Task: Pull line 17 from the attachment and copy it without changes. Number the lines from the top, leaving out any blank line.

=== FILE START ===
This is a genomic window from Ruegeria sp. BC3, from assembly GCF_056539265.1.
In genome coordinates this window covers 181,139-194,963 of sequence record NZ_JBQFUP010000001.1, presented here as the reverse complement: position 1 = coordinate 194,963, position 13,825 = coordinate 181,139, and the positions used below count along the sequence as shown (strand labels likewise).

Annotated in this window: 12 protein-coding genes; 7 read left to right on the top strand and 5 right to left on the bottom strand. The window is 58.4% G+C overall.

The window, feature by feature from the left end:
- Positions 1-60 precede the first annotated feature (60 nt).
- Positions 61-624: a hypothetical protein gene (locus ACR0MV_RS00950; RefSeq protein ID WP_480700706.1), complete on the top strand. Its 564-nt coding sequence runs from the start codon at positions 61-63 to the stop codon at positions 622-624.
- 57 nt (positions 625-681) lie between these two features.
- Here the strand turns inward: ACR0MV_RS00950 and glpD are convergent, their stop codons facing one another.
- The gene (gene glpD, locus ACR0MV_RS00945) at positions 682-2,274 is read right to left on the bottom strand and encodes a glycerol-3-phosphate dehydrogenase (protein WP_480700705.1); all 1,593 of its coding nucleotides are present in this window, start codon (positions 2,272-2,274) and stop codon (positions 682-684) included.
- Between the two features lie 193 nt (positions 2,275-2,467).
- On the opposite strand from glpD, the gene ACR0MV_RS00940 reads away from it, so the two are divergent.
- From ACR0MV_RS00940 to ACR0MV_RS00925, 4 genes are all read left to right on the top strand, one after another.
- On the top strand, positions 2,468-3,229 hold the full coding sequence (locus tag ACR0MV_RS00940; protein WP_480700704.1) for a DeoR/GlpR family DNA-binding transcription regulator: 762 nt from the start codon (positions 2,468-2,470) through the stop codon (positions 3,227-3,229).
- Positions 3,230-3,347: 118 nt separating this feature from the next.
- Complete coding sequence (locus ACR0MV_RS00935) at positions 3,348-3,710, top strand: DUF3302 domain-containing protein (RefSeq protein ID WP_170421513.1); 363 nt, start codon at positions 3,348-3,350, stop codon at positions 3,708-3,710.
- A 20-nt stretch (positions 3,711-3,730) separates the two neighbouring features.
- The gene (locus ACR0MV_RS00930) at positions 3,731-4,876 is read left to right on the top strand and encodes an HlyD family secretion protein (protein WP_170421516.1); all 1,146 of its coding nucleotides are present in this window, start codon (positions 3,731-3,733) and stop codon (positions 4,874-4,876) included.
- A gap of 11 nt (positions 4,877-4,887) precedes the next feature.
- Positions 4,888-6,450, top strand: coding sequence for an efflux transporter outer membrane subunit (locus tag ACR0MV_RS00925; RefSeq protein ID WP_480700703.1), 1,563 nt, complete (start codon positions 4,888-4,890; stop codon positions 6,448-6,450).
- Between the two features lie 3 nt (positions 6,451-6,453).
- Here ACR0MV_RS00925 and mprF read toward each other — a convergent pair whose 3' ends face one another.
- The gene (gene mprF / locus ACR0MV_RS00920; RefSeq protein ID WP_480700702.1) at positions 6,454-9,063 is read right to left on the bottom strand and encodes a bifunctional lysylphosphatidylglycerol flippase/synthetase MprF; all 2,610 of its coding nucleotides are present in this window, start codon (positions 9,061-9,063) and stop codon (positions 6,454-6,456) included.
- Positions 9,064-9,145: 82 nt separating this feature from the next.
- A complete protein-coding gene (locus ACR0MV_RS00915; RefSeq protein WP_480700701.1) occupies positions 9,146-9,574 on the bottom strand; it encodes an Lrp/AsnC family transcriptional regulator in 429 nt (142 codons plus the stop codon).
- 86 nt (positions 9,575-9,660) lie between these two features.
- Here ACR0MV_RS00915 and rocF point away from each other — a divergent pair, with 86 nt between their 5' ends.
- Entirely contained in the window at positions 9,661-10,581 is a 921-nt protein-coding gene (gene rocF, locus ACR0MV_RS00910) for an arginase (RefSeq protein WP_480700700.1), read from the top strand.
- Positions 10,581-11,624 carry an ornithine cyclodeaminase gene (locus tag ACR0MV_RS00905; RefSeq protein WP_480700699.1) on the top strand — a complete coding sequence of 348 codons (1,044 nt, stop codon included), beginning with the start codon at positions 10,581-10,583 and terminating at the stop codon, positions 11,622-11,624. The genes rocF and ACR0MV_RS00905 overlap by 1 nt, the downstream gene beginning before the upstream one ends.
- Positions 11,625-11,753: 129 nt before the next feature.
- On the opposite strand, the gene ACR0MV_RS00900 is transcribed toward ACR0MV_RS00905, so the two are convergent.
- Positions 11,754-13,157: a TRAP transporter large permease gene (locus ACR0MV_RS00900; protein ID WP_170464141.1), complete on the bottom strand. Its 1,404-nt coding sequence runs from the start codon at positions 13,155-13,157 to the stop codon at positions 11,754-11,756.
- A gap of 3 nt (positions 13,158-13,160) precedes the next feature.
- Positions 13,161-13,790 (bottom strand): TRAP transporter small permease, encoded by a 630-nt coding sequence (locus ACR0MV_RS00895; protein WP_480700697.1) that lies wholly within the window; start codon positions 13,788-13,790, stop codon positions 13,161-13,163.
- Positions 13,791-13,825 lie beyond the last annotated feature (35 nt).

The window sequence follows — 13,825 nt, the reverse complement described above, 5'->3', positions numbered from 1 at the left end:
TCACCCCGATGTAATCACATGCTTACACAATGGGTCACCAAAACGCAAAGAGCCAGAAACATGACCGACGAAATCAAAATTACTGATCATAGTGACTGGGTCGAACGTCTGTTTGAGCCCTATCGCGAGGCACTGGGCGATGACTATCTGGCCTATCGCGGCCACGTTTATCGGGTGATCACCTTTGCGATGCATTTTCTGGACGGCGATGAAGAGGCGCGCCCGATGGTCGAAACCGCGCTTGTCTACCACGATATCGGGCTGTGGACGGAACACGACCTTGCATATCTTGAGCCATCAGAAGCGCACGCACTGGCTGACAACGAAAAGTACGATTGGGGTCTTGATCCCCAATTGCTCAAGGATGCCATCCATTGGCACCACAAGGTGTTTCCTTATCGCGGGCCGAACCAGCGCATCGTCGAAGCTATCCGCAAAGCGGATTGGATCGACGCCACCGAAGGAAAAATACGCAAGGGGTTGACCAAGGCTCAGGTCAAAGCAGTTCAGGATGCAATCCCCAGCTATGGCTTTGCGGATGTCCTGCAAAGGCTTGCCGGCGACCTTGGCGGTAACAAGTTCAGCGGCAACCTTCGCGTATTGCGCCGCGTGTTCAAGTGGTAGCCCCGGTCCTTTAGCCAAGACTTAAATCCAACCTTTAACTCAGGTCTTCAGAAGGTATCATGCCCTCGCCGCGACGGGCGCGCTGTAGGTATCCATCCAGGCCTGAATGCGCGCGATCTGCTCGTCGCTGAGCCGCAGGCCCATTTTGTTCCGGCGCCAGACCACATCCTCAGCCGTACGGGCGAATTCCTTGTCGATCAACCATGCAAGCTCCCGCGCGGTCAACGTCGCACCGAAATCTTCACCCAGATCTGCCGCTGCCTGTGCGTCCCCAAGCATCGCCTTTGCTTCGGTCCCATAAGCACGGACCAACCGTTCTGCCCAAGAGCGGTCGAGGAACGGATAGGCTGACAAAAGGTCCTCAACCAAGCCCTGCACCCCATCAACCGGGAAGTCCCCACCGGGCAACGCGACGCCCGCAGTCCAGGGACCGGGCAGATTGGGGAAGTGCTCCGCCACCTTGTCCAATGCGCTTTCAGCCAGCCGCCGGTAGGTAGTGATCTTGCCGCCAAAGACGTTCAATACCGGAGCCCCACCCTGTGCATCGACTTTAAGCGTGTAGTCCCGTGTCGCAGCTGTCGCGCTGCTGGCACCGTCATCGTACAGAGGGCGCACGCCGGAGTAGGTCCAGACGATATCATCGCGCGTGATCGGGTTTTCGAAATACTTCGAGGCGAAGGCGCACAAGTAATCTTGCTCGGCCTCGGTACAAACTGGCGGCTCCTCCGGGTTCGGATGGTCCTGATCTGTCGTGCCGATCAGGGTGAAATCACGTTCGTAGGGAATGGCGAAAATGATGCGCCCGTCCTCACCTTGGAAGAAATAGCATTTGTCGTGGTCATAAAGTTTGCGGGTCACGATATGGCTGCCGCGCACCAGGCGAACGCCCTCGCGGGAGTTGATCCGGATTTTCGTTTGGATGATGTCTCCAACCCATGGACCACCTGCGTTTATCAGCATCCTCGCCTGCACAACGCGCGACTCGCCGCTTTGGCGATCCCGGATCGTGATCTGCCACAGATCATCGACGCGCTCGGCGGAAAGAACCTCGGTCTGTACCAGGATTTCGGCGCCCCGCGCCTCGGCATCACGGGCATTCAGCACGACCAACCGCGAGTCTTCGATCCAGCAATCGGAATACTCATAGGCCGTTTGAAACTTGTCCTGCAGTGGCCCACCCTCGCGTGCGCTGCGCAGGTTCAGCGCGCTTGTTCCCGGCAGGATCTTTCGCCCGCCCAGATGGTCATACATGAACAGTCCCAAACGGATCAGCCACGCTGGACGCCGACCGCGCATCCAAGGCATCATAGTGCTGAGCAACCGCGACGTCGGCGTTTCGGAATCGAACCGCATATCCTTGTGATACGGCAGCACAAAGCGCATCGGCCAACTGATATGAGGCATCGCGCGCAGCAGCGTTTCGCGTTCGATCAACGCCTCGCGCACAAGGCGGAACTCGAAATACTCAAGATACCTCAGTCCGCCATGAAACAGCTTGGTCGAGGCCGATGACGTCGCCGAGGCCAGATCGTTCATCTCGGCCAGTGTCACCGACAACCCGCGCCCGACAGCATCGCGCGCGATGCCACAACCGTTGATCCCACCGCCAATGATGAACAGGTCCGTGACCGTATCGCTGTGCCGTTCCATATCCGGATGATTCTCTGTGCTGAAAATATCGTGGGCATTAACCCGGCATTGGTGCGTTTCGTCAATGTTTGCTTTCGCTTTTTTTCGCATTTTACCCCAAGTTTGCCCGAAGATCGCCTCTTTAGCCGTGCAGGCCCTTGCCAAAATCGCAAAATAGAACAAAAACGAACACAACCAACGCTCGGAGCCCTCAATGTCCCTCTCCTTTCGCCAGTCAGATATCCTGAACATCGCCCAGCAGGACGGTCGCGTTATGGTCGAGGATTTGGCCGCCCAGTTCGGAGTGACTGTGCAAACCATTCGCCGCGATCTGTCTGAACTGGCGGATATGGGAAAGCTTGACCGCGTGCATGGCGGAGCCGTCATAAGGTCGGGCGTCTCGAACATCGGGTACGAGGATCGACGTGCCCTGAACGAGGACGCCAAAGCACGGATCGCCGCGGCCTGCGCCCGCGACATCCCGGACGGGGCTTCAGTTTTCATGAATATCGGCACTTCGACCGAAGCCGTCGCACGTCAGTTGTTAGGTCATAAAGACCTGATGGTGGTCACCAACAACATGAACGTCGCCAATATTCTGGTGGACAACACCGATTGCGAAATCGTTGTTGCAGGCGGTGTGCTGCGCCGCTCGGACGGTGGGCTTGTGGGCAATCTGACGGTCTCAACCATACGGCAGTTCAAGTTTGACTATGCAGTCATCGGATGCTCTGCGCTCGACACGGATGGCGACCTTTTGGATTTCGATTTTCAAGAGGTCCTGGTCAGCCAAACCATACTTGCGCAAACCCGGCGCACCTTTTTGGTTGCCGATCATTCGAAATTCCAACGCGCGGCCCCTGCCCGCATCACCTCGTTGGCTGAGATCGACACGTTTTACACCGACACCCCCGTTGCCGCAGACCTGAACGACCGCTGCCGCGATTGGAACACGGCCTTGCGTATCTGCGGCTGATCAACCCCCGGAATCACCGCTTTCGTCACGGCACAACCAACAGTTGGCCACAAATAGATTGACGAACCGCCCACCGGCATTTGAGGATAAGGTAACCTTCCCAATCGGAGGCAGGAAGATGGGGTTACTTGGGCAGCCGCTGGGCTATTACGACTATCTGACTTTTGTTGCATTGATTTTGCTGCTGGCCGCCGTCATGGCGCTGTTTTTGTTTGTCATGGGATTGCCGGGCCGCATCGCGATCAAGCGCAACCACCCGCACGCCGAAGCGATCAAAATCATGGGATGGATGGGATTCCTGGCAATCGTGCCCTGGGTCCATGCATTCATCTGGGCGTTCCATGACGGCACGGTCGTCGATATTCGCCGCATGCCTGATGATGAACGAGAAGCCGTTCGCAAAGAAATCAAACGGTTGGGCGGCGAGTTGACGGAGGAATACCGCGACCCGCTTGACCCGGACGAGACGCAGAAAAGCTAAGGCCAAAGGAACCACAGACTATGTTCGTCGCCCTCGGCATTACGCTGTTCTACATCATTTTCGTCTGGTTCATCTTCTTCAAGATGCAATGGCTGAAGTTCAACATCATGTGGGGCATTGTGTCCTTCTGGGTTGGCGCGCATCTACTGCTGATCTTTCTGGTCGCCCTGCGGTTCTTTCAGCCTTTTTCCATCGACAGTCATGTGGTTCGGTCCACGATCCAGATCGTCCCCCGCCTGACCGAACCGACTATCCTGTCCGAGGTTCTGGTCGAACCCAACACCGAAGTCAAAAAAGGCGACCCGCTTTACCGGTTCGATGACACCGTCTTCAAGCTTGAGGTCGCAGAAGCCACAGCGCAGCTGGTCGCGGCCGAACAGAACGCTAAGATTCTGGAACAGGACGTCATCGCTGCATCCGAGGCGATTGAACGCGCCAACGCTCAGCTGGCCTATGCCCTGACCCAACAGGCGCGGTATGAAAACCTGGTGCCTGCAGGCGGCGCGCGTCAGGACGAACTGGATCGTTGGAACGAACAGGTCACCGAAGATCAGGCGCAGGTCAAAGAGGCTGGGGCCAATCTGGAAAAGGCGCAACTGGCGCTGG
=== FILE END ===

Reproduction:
- The gene (locus ACR0MV_RS00930) at positions 3,731-4,876 is read left to right on the top strand and encodes an HlyD family secretion protein (protein WP_170421516.1); all 1,146 of its coding nucleotides are present in this window, start codon (positions 3,731-3,733) and stop codon (positions 4,874-4,876) included.